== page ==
Shift in power
The historical philosophy of ‘marketing to the segment of one’ has never been more
prevalent. Mass automation can use this data powerfully to create personalised desirable products. In terms of customer intimacy, this is the ultimate insurance nirvana. Information is key and understanding your customers better and providing a tailored, specific and timely service will be a differentiator going forward. This colossal amount of data has however caused a shift in power. The IoT has caused a swing in control to the consumer.
Previously insurance has suffered from a ‘push’ mind-set but the information age has empowered consumers and they are now making decisions and driving innovation. They are deciding what they want and how to access it but are still influenced by what is seen as ‘good advice’ and this advice also has to be timely and relevant. This is where the importance of information is highlighted again.
It does sound like the IoT is the best thing to have happened in a long time but it does also raise concerns for insurers regarding data privacy. Consumers are leaving digital fingerprints everywhere and with location-based services it isn’t hard for anyone to confirm a location which makes it more difficult to falsify information. Consumers have no idea how much private information is freely available and if there was a television game show around data privacy and how much data is available, consumers would be shocked at how much they give away without realising it. These types of advances into data privacy will always cause uneasiness but over time we will overcome this. If the incentive is right then consumers will always offer personal information quite freely.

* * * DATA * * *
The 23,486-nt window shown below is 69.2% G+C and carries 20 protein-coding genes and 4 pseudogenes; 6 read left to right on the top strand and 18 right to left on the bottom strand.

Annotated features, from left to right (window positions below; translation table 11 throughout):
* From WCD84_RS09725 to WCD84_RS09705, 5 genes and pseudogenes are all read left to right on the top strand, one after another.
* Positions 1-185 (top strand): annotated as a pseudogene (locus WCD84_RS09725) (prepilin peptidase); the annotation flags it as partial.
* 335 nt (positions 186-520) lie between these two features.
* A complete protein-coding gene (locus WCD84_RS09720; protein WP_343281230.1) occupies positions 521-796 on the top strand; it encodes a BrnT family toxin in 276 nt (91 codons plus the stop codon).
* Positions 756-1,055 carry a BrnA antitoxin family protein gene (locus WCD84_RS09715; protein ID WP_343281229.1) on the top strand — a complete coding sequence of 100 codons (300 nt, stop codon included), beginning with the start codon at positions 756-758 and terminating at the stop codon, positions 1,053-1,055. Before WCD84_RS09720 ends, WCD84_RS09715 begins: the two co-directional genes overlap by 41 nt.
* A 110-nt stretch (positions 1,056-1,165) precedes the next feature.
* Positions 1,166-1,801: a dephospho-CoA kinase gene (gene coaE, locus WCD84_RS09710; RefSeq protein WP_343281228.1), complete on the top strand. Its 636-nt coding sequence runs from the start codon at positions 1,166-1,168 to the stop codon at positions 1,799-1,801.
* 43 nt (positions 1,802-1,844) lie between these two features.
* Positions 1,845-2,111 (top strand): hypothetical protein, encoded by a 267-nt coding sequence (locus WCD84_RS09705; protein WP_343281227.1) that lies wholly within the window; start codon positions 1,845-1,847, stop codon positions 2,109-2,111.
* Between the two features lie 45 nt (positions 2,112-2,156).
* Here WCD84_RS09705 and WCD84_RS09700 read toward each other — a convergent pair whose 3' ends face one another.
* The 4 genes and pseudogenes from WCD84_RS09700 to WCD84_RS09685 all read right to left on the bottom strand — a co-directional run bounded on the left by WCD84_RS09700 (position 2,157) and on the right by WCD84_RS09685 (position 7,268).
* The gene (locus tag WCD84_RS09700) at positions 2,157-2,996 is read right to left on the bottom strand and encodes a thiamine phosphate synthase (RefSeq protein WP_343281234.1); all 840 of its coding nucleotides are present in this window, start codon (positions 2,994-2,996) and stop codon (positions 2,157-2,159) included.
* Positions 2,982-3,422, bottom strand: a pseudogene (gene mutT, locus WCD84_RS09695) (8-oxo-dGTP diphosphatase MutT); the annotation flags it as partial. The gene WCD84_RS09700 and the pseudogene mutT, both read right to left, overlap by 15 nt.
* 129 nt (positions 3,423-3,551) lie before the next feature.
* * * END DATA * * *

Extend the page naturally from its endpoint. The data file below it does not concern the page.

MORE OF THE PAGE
With all of this to consider I think insurers should prioritise exploring new technology. New technologies that can help directly reduce cost and inconvenience for customers. Customers should know that insurers are looking at technology that benefits them and makes their life easier. It’s about building on and improving relationships between customers and insurers.
Secondly, it is obvious that change is coming and insurers need to make sure they are not the last dinosaur. I believe there is an opportunity for insurers to consider looking outside the industry for expert insight and innovation. Take children for example, at the moment
there are children as young as five or six year’s old learning the art of coding. In the future, I believe coding will become part of the national curriculum and it will be an essential life skill for children to function in the big wide world. The encouraging thing about this is that
children don’t think like insurers, their fresh minds have not been stifled by process and their creativity is limitless. I am not saying that insurers should employ children but what I am saying is that insurers should look outside the industry for creative minds and insight in order to take full advantage of this opportunity and reinvent themselves.